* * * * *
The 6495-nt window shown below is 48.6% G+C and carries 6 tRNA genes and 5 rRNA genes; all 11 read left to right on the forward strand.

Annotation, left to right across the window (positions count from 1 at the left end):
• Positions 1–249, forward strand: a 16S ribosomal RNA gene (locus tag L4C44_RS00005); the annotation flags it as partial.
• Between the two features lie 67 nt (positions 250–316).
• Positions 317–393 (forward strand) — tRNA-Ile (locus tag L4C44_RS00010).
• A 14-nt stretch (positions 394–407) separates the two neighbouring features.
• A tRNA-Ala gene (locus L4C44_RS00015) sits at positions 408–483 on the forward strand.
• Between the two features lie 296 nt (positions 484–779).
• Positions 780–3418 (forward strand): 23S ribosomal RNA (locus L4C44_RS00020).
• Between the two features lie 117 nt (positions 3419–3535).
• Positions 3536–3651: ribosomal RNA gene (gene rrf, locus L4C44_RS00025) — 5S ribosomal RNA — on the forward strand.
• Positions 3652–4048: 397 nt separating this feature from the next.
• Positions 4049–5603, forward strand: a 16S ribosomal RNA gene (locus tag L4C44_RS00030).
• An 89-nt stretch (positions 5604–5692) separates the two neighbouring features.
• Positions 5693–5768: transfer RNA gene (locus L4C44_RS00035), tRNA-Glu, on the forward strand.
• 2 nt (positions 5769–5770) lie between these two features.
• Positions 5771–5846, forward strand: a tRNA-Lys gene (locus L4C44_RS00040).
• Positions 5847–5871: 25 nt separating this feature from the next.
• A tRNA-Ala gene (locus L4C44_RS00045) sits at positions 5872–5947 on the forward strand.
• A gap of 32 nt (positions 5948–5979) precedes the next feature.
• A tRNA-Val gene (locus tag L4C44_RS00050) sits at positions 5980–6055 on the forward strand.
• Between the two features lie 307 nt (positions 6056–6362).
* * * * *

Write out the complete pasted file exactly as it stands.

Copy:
The 6495-nt window shown below is 48.6% G+C and carries 6 tRNA genes and 5 rRNA genes; all 11 read left to right on the forward strand.

Annotation, left to right across the window (positions count from 1 at the left end):
• Positions 1–249, forward strand: a 16S ribosomal RNA gene (locus tag L4C44_RS00005); the annotation flags it as partial.
• Between the two features lie 67 nt (positions 250–316).
• Positions 317–393 (forward strand) — tRNA-Ile (locus tag L4C44_RS00010).
• A 14-nt stretch (positions 394–407) separates the two neighbouring features.
• A tRNA-Ala gene (locus L4C44_RS00015) sits at positions 408–483 on the forward strand.
• Between the two features lie 296 nt (positions 484–779).
• Positions 780–3418 (forward strand): 23S ribosomal RNA (locus L4C44_RS00020).
• Between the two features lie 117 nt (positions 3419–3535).
• Positions 3536–3651: ribosomal RNA gene (gene rrf, locus L4C44_RS00025) — 5S ribosomal RNA — on the forward strand.
• Positions 3652–4048: 397 nt separating this feature from the next.
• Positions 4049–5603, forward strand: a 16S ribosomal RNA gene (locus tag L4C44_RS00030).
• An 89-nt stretch (positions 5604–5692) separates the two neighbouring features.
• Positions 5693–5768: transfer RNA gene (locus L4C44_RS00035), tRNA-Glu, on the forward strand.
• 2 nt (positions 5769–5770) lie between these two features.
• Positions 5771–5846, forward strand: a tRNA-Lys gene (locus L4C44_RS00040).
• Positions 5847–5871: 25 nt separating this feature from the next.
• A tRNA-Ala gene (locus L4C44_RS00045) sits at positions 5872–5947 on the forward strand.
• A gap of 32 nt (positions 5948–5979) precedes the next feature.
• A tRNA-Val gene (locus tag L4C44_RS00050) sits at positions 5980–6055 on the forward strand.
• Between the two features lie 307 nt (positions 6056–6362).